WHO to issue wider alert on cough syrup that has sickened children in Africa

The syrup has been pulled from shelves in several African countries.

The World Health Organization said in an email Friday that it is likely to issue a wider warning about contaminated Johnson and Johnson-made children’s cough syrup found in Nigeria last week.

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A batch of Benylin children’s cough syrup was recalled last week after it was found to have high levels of diethylene glycol, according to Reuters.

Diethylene glycol, along with another contaminate, ethylene glycol, has been linked to the deaths of more than 300 children in Cameroon, Gambia, Indonesia and Uzbekistan since 2022, according to Reuters.

The syrup “contains an unacceptable high level of diethylene glycol and was found to cause acute oral toxicity in laboratory animals,” the Food and Drugs Administration and Control in Nigeria said in a public alert on Wednesday.

According to the WHO, it was the first alert the organization has sent on excipients - elements of a medicine other than the active pharmaceutical ingredient - rather than finished products.

The lot that was recalled was made in South Africa in 2021, according to Bloomberg, and is set to expire this month, the regulator said.

This is the ninth known example of industrial solvents turning up in children’s syrup medication in recent years, according to Bloomberg.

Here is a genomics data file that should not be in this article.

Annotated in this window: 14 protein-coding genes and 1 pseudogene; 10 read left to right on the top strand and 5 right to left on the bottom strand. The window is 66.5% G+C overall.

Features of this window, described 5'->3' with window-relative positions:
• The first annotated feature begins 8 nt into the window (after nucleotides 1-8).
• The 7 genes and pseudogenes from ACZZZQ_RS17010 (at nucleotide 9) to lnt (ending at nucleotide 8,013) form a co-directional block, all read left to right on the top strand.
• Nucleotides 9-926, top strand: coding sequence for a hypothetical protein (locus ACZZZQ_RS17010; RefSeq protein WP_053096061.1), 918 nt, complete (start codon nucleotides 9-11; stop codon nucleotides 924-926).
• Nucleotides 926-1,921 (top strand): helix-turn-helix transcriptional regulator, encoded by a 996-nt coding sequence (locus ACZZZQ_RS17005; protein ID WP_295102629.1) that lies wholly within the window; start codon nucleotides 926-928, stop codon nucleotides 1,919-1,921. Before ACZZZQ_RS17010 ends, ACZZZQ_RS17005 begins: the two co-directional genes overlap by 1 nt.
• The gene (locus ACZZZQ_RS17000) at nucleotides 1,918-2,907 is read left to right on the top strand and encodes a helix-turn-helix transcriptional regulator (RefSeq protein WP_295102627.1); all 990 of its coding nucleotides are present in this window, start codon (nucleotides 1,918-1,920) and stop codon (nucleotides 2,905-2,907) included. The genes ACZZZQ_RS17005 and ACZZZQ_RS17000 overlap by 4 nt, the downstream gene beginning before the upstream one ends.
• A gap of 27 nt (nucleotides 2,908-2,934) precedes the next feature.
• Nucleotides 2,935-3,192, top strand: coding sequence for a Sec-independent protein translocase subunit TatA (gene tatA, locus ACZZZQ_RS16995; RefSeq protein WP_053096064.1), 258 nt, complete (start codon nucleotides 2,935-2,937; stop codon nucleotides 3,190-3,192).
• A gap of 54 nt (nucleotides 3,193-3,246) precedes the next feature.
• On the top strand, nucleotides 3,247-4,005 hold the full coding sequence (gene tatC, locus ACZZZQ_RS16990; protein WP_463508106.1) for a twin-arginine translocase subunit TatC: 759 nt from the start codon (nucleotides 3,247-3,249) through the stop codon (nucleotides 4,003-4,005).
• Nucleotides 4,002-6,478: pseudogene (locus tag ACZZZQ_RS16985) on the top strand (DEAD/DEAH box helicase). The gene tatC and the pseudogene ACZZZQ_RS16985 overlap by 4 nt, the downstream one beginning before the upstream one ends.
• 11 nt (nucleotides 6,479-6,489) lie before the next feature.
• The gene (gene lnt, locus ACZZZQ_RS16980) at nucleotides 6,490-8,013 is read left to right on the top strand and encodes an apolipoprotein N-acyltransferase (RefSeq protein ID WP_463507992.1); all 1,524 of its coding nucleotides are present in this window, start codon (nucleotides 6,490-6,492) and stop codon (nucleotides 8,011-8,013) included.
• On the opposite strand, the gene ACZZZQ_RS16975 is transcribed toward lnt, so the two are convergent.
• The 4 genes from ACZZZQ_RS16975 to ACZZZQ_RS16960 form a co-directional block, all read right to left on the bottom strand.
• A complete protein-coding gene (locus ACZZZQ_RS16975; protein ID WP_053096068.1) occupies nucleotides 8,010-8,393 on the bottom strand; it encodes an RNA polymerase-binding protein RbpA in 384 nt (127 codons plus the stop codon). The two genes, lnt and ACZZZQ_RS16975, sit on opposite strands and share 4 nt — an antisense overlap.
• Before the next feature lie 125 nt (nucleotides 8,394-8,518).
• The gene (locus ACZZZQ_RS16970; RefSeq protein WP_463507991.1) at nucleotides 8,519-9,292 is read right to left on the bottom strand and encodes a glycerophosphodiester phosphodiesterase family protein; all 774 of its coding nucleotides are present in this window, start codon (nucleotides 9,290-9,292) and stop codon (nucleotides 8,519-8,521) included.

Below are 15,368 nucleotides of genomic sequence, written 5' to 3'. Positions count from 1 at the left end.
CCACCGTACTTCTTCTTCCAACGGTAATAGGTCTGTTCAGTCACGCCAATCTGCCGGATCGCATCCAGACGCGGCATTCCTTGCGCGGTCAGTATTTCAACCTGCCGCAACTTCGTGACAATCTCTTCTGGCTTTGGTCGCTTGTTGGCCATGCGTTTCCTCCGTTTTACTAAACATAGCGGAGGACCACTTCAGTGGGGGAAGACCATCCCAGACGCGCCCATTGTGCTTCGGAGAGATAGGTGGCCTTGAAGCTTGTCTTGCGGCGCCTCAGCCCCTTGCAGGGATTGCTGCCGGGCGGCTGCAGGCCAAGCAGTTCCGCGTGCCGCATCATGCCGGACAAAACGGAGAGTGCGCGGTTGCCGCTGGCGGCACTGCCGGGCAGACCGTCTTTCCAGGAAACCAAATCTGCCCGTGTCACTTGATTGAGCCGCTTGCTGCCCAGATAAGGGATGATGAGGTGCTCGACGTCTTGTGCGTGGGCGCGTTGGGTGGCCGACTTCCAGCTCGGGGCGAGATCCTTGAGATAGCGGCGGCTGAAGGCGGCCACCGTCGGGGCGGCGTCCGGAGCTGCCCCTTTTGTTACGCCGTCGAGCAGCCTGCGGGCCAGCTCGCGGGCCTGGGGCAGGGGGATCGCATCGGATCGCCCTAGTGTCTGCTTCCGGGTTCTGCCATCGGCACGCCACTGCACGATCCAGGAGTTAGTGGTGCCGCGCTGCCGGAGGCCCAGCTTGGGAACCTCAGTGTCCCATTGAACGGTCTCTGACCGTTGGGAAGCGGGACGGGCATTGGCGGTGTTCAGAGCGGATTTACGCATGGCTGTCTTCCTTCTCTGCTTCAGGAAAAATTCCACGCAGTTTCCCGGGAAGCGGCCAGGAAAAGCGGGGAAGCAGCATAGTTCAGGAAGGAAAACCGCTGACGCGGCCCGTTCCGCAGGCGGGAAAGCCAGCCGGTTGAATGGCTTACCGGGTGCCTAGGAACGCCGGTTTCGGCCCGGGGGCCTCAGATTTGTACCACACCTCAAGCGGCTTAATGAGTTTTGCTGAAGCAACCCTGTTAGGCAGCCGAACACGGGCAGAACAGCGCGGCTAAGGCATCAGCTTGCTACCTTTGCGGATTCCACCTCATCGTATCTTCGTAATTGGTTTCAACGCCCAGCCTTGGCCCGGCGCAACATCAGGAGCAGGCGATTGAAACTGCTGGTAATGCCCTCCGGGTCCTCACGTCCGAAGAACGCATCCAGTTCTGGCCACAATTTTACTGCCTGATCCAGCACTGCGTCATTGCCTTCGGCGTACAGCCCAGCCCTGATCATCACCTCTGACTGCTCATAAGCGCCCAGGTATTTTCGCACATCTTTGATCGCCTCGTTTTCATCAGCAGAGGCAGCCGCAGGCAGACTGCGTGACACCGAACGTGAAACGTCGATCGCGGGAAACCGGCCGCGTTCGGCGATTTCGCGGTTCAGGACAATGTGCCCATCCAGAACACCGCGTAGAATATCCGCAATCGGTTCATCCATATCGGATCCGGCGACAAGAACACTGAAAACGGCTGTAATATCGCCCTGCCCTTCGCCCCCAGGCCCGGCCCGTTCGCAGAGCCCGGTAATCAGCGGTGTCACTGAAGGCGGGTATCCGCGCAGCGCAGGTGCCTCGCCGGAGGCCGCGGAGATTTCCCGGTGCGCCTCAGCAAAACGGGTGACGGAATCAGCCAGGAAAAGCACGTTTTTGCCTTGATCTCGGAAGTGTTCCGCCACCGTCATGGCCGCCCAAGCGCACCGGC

The South African Health Products Regulatory Authority (SAHPRA) recalled the two batches of Benylin pediatric cough syrup on April 10 after it received the report that in regular testing the syrup was found to have dangerously high levels of diethylene glycol.

“SAHPRA immediately contacted the South African manufacturer, Kenvue, formerly Johnson and Johnson, for a response. Following engagements with the manufacturer and in the best interest of the public, it was resolved that affected batches would immediately be recalled while an investigation is ongoing,” according to SAHPRA.

These affected batches have been distributed to several countries including South Africa – where it was made -- Eswatini, Rwanda, Kenya, Tanzania, Zimbabwe and Nigeria. There are no known batches of the affected cough syrup outside of Africa.

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